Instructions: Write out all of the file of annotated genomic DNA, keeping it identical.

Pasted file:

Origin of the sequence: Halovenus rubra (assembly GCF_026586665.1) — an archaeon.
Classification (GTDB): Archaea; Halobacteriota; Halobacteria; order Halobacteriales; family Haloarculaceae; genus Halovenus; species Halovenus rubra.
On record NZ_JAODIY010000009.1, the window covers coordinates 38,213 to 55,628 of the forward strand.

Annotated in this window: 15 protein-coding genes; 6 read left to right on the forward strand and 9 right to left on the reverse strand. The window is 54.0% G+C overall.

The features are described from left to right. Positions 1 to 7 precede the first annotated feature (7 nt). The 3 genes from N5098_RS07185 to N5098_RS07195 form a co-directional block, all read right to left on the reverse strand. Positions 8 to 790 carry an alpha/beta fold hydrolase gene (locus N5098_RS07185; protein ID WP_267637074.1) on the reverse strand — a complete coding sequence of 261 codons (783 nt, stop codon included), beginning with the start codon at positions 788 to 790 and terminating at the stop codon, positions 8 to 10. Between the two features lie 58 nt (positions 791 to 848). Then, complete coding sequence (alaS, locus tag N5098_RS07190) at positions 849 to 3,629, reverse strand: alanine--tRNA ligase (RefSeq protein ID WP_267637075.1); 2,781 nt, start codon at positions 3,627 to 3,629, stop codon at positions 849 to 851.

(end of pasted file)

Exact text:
Origin of the sequence: Halovenus rubra (assembly GCF_026586665.1) — an archaeon.
Classification (GTDB): Archaea; Halobacteriota; Halobacteria; order Halobacteriales; family Haloarculaceae; genus Halovenus; species Halovenus rubra.
On record NZ_JAODIY010000009.1, the window covers coordinates 38,213 to 55,628 of the forward strand.

Annotated in this window: 15 protein-coding genes; 6 read left to right on the forward strand and 9 right to left on the reverse strand. The window is 54.0% G+C overall.

The features are described from left to right. Positions 1 to 7 precede the first annotated feature (7 nt). The 3 genes from N5098_RS07185 to N5098_RS07195 form a co-directional block, all read right to left on the reverse strand. Positions 8 to 790 carry an alpha/beta fold hydrolase gene (locus N5098_RS07185; protein ID WP_267637074.1) on the reverse strand — a complete coding sequence of 261 codons (783 nt, stop codon included), beginning with the start codon at positions 788 to 790 and terminating at the stop codon, positions 8 to 10. Between the two features lie 58 nt (positions 791 to 848). Then, complete coding sequence (alaS, locus tag N5098_RS07190) at positions 849 to 3,629, reverse strand: alanine--tRNA ligase (RefSeq protein ID WP_267637075.1); 2,781 nt, start codon at positions 3,627 to 3,629, stop codon at positions 849 to 851.